Multilevel analysis of the impact of school-level tobacco policies on adolescent smoking: the case of Michigan

J Sch Health. 2013 Oct;83(10):679-89. doi: 10.1111/josh.12081.


Background: In efforts to curb and prevent youth smoking, school tobacco policies have become an important and effective strategy. This study explores the degrees and types of tobacco-free school policy (TFSP) enforcement that are associated with adolescent smoking.

Methods: A multilevel analysis was performed using 983 students who are nested in 14 schools. The individual-level data are drawn from the 2009 Michigan Youth Risk Behavior Survey. The school-level data are drawn from the 2008 School Health Profiles survey.

Results: Two factors are associated with lower adolescent smoking: greater punishment for TFSP violation and more tobacco control communication efforts. By contrast, the factors associated with higher adolescent smoking are designation of a tobacco-free school zone and school-level smoking.

Conclusions: This study theoretically and methodologically guides researchers to test TFSP effectiveness in other states. Three strategic implications emerge: (1) schools should provide a consistent antismoking message in smoke-free environments; (2) schools should integrate TFSP into a comprehensive tobacco control initiative, including community-wide tobacco control programs and messages; and (3) the way a specific TFSP is promoted and communicated could determine how effective it is.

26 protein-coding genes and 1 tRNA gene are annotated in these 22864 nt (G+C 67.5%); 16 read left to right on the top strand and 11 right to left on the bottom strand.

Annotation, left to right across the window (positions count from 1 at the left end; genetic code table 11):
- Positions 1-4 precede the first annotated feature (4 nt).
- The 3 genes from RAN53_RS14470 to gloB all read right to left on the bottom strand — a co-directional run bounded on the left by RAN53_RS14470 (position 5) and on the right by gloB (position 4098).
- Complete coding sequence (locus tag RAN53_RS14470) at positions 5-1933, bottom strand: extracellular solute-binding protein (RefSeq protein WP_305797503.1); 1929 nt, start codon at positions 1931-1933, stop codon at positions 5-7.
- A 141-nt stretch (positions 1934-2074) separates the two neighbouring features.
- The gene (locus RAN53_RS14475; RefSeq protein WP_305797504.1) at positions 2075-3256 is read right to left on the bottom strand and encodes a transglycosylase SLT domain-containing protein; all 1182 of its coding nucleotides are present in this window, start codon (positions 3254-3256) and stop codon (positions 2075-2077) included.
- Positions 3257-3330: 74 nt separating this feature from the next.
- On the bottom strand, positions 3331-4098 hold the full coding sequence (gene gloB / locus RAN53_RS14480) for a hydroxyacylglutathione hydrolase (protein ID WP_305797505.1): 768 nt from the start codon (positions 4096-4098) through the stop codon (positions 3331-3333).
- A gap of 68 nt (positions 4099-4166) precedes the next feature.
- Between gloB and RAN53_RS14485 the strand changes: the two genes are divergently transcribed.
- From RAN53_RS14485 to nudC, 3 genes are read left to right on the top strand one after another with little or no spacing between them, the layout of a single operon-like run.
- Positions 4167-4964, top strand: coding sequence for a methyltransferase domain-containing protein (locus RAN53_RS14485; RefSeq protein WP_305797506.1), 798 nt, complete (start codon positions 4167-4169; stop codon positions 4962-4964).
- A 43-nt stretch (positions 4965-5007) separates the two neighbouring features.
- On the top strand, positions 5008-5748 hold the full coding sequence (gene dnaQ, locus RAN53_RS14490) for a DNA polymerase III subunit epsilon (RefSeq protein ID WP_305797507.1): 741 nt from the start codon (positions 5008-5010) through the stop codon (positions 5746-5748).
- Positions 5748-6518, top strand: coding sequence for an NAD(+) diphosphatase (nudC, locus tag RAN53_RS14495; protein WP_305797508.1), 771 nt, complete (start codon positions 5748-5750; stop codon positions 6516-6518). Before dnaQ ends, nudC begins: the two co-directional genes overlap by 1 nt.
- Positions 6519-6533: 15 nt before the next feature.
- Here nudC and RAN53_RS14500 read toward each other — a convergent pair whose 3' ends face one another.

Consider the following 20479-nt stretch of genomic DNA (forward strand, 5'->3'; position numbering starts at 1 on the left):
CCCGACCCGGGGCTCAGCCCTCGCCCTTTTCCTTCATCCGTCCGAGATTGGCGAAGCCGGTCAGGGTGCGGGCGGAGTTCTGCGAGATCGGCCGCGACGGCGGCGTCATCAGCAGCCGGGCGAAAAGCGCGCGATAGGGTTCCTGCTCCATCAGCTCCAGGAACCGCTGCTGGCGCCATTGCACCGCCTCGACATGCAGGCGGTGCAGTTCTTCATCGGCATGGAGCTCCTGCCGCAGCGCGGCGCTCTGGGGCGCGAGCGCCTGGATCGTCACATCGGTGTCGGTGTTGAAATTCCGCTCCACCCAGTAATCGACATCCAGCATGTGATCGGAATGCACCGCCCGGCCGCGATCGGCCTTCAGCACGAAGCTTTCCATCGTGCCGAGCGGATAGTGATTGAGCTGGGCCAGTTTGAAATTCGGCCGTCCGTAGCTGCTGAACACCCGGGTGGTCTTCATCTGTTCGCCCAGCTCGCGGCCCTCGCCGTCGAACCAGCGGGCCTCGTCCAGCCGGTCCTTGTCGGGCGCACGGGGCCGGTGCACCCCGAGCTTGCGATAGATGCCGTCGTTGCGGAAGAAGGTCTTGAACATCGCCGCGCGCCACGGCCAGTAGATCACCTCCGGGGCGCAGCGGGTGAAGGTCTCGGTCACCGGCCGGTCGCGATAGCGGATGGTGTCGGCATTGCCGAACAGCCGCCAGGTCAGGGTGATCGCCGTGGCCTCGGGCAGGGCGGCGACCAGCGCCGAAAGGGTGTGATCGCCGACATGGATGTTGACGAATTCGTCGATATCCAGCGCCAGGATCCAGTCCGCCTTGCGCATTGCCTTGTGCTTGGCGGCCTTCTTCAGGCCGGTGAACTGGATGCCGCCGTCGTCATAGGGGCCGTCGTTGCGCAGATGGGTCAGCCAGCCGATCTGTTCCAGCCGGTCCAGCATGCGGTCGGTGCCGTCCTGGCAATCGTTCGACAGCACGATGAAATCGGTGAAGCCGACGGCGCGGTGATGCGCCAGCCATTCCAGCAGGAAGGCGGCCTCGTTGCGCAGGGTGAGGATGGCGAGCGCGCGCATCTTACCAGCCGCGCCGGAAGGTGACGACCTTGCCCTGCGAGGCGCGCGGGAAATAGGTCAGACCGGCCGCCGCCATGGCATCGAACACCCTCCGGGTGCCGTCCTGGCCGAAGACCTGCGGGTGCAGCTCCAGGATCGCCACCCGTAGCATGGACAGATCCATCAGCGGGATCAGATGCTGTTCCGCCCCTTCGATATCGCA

Keywords: adolescent smoking; social ecological model; tobacco control; tobacco-free school policy.

Publication types

  • Research Support, Non-U.S. Gov't

MeSH terms

  • Adolescent
  • Adolescent Behavior / psychology
  • Female
  • Health Policy*
  • Health Promotion / methods*
  • Humans
  • Male
  • Michigan
  • Organizational Policy
  • School Health Services / organization & administration*
  • Smoking Prevention*
  • Students / statistics & numerical data*
  • Tobacco Smoke Pollution / prevention & control*


  • Tobacco Smoke Pollution